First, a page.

Victoria in Lunenburg County, Virginia — The American South (Mid-Atlantic)
The People's Community Center
— Lunenburg County —
On May 13, 1947, several African-American leaders in Lunenburg County met at First Baptist Church in Victoria to discuss the need for a centrally located building large enough to accommodate countywide gatherings and educational activities for blacks. Out of a need to deal with the effects of racism and the state policy of “Separate, But Equal”, the idea to build The People’s Community Center was born. Lunenburg Training School, the high school for “negroes,” consisted primarily of an assortment of wooden buildings, without a gymnasium or adequate space for large group gatherings, such as graduations.
John E. Williams, a local mortician and shoe repair shop owner, led the effort in planning, promoting and executing the plan for a new building. With no available funds, the small group was encouraged when Mr. and Mrs. R. M. Williams, owners of Victoria Supply Company, donated land and extended credit for building materials. The resulting sturdy cinder block building was constructed mainly with freely given volunteer labor, mostly from returning World War II black veterans. It was paid for through a variety of fundraising
Since its opening, the Center was used mainly, but not solely, by the African-American citizenry for numerous social, educational, religious, recreational, political and other activities. It was also a voting precinct and a meeting place for senior citizens and Civil Rights planning sessions. From 1952 – 1969 the Center was used by the African-American high school for graduations, basketball games, proms and other countywide school related events. In 1966 the Center was condemned after the roof collapsed as a result of heavy snowfall and ice accumulation. However, through coordinated private and public efforts it was rebuilt and reopened on September 9, 2000.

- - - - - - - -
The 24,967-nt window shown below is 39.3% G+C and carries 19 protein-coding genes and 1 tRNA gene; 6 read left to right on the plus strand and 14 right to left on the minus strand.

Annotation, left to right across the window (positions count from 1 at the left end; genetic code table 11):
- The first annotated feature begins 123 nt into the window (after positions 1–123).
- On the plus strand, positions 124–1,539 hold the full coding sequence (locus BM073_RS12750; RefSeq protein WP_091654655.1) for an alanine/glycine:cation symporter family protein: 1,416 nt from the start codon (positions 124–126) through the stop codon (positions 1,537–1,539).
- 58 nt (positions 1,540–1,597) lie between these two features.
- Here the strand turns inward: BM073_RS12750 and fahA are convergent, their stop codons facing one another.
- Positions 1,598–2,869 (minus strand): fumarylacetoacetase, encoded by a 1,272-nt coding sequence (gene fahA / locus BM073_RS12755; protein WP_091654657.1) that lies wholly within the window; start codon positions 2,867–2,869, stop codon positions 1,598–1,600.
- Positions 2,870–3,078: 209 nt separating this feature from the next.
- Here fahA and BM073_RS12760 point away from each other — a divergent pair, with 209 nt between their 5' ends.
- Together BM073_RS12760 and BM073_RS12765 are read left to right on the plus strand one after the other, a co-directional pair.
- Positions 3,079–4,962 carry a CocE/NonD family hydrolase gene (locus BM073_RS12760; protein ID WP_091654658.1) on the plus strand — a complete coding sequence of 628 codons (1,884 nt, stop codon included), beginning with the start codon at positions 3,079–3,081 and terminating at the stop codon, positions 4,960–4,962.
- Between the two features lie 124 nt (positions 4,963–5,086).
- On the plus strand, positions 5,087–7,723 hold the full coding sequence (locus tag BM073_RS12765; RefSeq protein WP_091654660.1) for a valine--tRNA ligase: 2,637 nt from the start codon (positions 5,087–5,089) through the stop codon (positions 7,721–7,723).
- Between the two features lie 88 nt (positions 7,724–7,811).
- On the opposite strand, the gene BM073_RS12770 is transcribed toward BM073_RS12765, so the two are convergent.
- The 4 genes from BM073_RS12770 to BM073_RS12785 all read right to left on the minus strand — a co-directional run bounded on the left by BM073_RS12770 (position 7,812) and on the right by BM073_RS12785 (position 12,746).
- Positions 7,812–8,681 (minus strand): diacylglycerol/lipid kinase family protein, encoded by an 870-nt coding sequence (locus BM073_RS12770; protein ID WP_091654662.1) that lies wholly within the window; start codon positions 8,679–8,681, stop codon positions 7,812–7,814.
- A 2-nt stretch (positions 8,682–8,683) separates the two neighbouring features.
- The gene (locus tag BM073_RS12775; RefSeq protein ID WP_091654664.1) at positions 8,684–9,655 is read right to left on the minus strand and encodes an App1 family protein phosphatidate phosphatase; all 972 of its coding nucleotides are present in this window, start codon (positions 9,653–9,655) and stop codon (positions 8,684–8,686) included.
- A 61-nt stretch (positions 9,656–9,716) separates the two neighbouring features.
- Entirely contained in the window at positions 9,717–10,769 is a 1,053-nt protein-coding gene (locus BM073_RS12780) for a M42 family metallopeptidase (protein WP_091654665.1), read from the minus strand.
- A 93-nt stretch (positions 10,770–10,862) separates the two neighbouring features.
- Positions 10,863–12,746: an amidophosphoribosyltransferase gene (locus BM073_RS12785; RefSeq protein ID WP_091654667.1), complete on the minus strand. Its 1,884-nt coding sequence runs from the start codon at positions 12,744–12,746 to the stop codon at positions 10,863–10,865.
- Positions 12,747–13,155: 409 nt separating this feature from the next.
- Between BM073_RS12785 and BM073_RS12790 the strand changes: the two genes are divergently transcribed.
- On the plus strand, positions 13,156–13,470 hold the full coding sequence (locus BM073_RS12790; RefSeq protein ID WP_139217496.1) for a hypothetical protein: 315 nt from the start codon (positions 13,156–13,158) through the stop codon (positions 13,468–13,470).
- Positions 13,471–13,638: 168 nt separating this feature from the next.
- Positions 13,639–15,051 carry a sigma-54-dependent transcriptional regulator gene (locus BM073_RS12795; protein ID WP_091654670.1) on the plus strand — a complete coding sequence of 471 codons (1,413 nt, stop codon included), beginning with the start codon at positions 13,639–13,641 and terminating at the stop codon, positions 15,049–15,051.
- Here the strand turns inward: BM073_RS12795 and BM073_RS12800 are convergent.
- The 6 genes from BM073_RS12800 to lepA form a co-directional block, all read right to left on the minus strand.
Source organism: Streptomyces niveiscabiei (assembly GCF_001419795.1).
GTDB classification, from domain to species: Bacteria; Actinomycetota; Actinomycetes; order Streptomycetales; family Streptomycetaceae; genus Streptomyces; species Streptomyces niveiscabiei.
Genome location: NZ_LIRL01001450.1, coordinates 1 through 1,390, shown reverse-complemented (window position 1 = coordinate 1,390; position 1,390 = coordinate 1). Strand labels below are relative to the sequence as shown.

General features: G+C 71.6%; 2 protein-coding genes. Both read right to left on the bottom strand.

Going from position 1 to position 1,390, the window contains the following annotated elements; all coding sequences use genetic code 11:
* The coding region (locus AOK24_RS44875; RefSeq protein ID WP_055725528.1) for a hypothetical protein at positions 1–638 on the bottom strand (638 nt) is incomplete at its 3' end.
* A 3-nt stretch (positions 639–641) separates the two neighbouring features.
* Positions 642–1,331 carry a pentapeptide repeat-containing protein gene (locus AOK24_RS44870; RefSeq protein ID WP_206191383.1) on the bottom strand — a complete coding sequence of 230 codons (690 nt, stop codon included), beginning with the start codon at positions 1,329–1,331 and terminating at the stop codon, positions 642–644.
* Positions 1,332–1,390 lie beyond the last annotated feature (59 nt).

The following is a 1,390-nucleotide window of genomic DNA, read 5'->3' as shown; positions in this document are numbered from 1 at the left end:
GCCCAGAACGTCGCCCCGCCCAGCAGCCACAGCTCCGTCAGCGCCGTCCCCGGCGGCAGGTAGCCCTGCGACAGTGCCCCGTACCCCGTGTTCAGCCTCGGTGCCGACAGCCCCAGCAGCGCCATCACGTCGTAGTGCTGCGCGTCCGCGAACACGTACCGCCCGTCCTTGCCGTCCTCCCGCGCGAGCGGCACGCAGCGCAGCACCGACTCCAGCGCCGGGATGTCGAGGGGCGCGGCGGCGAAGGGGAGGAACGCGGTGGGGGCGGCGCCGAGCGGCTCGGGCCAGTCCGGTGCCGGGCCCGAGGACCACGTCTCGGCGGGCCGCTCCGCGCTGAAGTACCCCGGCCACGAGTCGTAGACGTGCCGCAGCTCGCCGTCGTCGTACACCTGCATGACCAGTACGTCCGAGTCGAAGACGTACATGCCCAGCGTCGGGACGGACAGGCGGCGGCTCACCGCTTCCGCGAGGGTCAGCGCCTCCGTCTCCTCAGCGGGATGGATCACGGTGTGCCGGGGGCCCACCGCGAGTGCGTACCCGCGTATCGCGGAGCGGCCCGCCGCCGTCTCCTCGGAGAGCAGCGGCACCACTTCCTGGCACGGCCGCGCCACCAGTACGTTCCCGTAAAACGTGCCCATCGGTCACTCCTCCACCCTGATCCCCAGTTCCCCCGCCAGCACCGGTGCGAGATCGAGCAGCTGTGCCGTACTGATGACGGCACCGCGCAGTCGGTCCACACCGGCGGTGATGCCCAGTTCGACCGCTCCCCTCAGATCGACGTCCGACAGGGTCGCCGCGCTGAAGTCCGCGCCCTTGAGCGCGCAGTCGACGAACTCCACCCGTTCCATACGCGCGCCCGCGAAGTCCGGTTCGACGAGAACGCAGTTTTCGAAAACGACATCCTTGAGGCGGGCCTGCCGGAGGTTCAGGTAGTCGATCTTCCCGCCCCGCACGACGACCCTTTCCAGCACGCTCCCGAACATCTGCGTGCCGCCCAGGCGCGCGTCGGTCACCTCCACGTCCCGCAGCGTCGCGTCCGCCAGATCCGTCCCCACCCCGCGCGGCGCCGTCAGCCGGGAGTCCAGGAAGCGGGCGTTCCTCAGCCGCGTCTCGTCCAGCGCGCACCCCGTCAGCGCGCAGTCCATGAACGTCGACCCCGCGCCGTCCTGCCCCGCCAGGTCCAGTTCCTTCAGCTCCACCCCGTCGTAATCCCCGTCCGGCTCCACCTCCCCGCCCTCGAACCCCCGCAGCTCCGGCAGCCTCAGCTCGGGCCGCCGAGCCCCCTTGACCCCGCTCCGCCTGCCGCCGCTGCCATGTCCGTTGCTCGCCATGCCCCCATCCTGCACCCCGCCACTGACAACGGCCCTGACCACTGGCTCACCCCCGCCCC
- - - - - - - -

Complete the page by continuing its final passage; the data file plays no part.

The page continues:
Erected by Civil Rights in Education Heritage Trail®. (Marker Number 21.)
Topics and series. This historical marker is listed in these topic lists: African Americans • Civil Rights • Education. In addition, it is included in the Civil Rights in Education Heritage Trail series list. A significant historical date for this entry is May 13, 1947.
Location. This marker has been replaced by another marker nearby. It was located near 36° 59.167′ N, 78° 13.459′ W. Marker was in Victoria, Virginia, in Lunenburg County. Marker was at the intersection of Tidewater Touch for map. Marker was in this post office area: Victoria VA 23974, United States of America. Touch for directions.
Other nearby markers. At least 8 other markers are within one mile of this location, measured as the crow flies. A different marker also named The Peoples Community Center (here, next to this marker); Nathaniel Lee Hawthorne (approx. 0.2 miles away); Places of the Past (approx. half a mile away); Businesses & Merchants (approx. half a mile away); People of Victoria (approx. half a mile away); Railroad History (approx. half a mile away); Town of Victoria (approx. half a mile away); Lunenburg High School (approx. 1.1 miles away). Touch for a list and map of all markers in Victoria.
More about this marker. On the left are three photos with the captions:
“(Above) Lunenburg County Training School graduating class of 1952. Commencement ceremonies were often held in the Peoples Community Center.”
“(Top Left) The original Peoples Community Center. The building had to be demolished in 1966 after the roof collapsed due to a heavy snowfall.”
“(Below Left) The Lunenburg High School varsity basketball team, 1954-55. Lunenburg High School did not have a gymnasium of its own so games were held at the Peoples Community Center."
On the right is a photo with the caption, "(Above Right) John E. Williams,
Graduates photo courtesy of Atlas S. Robinson. Community Center photo donated to the Center by Galvin L. Jenkins. Basketball team photo courtesy of Joseph Epps.
Related marker. Click here for another marker that is related to this marker. New Marker At This Location also titled "The Peoples Community Center".
Credits. This page was last revised on November 9, 2021. It was originally submitted on June 14, 2010, by Bernard Fisher of Richmond, Virginia. This page has been viewed 1,254 times since then and 122 times this year. Photos: 1, 2, 3, 4. submitted on June 14, 2010, by Bernard Fisher of Richmond, Virginia.